• Done
  • no damage from the collision between Justice and Démocratie?
    • Added a bit on that

That's all I could find. Peacemaker67 (click to talk to me) 09:21, 16 October 2019 (UTC)

Thanks PM. Parsecboy (talk) 19:21, 17 October 2019 (UTC)
No worries, supporting. Peacemaker67 (click to talk to me) 07:33, 18 October 2019 (UTC)

Source review[edit]

  • Add ampersands to multi-author works to match those in the refs
    • Done
  • Why is Alger important for Wells?
    • Don't know that he is, but I figure if I have the editor, I'll add the info, seeing as it doesn't hurt
      • I don't agree, but not going to fuss about it.
  • Footnotes are properly formatted
  • References otherwise properly formatted
  • References are from RS authors and publishers--Sturmvogel 66 (talk) 20:52, 16 October 2019 (UTC)

Image review[edit]

  • "File:Liberté class battleship diagrams Brasseys 1906.jpg" needs a US PD tag.
  • Alt text?
  • Maybe left justify the image of Justice?

Gog the Mild (talk) 19:12, 19 October 2019 (UTC) « Return to A-Class review list

Japanese battleship Kawachi[edit]

Instructions for nominators and reviewers

Nominator(s): Sturmvogel 66 (talk)

Japanese battleship Kawachi (edit | talk | history | links | watch | logs)


The short-lived Kawachi fell victim to a magazine explosion only six years after she was completed in 1912. In between these dates, her only significant activity was bombarding German defenses during the Siege of Tsingtao during World War I. I've overhauled this article significantly since it was promoted to GA in 2013 and would like reviewers to look for the usual things in preparation for an eventual FAC.--Sturmvogel 66 (talk) 16:24, 14 October 2019 (UTC)

CommentsSupport by PM[edit]

This article is in great shape. I have a few comments:

  • given they were the first dreadnoughts, suggest stating that Aki was a semi-dreadnought
  • lk=in for knots at first mention in the body
  • "Eight 40-caliber quick-firing (QF) 4.7-inch (119 mm) 41st Year Type guns.,"
  • suggest putting the armour range for the barbettes and conning tower in the infobox
  • the deck armour measurements don't match (rounding?)

That's all I could find. Peacemaker67 (click to talk to me) 09:41, 15 October 2019 (UTC)

Thanks for catching these.--Sturmvogel 66 (talk) 15:30, 15 October 2019 (UTC)
No worries, supporting. Peacemaker67 (click to talk to me) 23:21, 15 October 2019 (UTC)
  • All three are licensed correctly (though you could update the PD-old-70 tag on File:Kawachi-classDrawing.jpg to PD-old-90).
    • Quibble, quibble! Hey, I've sent you a couple of emails recently, have you received them?--Sturmvogel 66 (talk) 15:18, 15 October 2019 (UTC)
  • All sources are formatted uniformly, though isn't Ahlberg credited as an author of CombinedFleet?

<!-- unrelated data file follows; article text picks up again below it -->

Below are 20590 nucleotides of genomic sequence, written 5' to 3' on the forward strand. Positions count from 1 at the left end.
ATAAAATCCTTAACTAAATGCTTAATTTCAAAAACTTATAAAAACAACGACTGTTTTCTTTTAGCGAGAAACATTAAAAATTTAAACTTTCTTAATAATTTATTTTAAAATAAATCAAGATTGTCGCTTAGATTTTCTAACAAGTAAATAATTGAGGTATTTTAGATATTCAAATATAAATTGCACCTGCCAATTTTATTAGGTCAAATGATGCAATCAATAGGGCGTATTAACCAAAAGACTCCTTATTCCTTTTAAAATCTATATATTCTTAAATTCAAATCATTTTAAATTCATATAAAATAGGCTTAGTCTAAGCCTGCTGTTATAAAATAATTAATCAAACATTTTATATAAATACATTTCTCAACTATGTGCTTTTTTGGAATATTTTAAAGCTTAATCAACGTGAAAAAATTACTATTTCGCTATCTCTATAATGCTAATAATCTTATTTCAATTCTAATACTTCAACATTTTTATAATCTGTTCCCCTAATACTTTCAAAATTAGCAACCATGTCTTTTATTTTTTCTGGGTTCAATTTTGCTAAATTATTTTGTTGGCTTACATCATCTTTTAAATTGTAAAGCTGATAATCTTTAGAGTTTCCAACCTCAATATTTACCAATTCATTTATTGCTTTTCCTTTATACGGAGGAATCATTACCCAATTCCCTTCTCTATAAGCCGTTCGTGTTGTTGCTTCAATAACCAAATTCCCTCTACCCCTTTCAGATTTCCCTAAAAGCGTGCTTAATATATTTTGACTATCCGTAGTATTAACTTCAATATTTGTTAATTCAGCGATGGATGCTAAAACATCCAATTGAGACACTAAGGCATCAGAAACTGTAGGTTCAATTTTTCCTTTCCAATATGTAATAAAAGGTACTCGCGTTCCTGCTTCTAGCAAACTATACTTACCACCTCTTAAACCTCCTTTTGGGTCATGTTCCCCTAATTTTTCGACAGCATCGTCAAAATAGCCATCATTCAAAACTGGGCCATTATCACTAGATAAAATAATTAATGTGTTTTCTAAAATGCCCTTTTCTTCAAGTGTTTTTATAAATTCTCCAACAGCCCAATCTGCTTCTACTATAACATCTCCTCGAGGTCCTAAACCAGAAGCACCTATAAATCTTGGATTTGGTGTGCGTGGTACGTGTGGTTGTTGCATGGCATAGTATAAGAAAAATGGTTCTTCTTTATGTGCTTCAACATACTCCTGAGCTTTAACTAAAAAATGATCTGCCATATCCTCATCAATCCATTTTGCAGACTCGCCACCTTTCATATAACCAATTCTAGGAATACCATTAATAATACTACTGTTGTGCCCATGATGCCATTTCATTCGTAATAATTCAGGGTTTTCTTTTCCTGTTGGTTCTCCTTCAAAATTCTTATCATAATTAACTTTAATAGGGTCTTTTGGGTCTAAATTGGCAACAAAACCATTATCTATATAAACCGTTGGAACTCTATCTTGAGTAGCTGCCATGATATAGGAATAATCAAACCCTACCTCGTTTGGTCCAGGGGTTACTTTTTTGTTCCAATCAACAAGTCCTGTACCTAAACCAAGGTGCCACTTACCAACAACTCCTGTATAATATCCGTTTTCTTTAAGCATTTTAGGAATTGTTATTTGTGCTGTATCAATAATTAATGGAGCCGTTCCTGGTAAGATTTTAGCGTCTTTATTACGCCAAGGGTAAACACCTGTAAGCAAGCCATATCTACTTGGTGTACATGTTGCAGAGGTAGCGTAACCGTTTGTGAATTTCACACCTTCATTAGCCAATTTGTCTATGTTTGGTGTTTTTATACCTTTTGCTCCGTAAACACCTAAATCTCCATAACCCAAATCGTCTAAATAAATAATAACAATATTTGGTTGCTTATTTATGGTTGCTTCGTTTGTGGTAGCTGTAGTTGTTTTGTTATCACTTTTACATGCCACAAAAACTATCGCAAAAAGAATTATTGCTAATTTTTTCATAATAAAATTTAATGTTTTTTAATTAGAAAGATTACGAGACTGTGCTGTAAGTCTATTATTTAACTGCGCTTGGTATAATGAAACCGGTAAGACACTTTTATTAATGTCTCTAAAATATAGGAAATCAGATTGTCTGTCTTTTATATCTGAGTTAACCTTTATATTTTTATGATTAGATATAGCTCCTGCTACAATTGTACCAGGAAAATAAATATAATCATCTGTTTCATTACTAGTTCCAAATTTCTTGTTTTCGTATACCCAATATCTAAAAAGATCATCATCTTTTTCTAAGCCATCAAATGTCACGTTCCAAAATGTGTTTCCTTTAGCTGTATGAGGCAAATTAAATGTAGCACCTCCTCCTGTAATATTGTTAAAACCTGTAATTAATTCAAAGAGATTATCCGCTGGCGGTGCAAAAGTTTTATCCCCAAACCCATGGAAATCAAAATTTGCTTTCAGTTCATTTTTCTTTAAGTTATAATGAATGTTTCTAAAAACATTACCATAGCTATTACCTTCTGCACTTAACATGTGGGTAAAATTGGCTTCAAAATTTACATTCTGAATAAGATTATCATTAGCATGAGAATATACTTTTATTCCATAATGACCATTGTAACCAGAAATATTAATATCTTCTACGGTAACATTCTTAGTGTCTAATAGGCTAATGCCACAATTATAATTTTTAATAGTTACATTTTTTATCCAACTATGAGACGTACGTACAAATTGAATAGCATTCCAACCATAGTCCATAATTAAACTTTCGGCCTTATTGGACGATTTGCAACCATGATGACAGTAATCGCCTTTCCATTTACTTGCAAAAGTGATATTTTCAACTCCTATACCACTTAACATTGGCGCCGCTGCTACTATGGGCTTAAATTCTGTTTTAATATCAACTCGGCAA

• Sources used are reliable and high quality. Parsecboy (talk) 12:57, 15 October 2019 (UTC)

CommentsSupport by CPA-5[edit]

  • under the 1907 Warship Supplement Program after the Russo-Japanese War as Japan's first dreadnoughts Link for the 1907 Warship Supplement Program? Pipe Japan to the Empire of Japan. Also add the years of the war to make the reader clear that the war occurred three/two years ago.
  • Their design was based on the semi-dreadnought Aki with a uniform 12-inch (305 mm) main battery This is really odd to me, why is there a "was" when the person or object are plurals? I'd say "Their design were" instead of "Their design was" but correct me if I am wrong.
    • Design is almost always singular.
  • Yes I know but that the design was based on multiple ships got me in confusion. I thought because of the design was from multiple ships, it should be plural due it came from multiple ships. But never mind that. Cheers.
  • Her crew numbered 999 officers and enlisted men as completed During peace times or wartime?
    • That's all I know
  • propeller, using steam from 16 Miyabara water-tube boilers No link for Miyabara?
    • Nope.
  • and a dozen 40-caliber QF 3-inch (76 mm) 41st Year Type guns A dozen? Doesn't the source say that?
    • What do you mean? I didn't want to spell out twelve.
  • I forgot at that moment that a "dozen" also means twelve like a dozen of eggs. Cheers.
  • She was assigned to the First Squadron of the First Fleet on 15 August 1915 and began 1915 isn't necessary.
  • inch casemate guns for three-inch anti-aircraft guns Do we know what kind of guns?
    • Probably the same type of gun on a high-angle mount, but not specified.
  • Magazine is overlinked.

That's anything from me. Cheers. CPA-5 (talk) 16:51, 15 October 2019 (UTC)

    • Thanks for looking this over so quickly.--Sturmvogel 66 (talk) 17:06, 15 October 2019 (UTC)
  • Looks good to me, support. Cheers. CPA-5 (talk) 13:43, 18 October 2019 (UTC)

Gog the Mild[edit]

  • Why the cite in the lead?
  • "although cost considerations prevented all the guns from having the same barrel length" a couple of queries spring to mind: 1. Which was cheaper?2. How much was saved? 3. Why were all the guns not the cheaper version then? In what way(s) did this effect their performances?
  • "¥11,130,000" Any idea what this was or is in "real" money?
  • Is it appropriate to use the term "private ship" for a non-RN vessel?
  • "She was assigned to the First Squadron of the First Fleet on 15 August and began a lengthy refit on 1 December 1916" It seems strange to have events over 16 months apart casually mixed in a single sentence.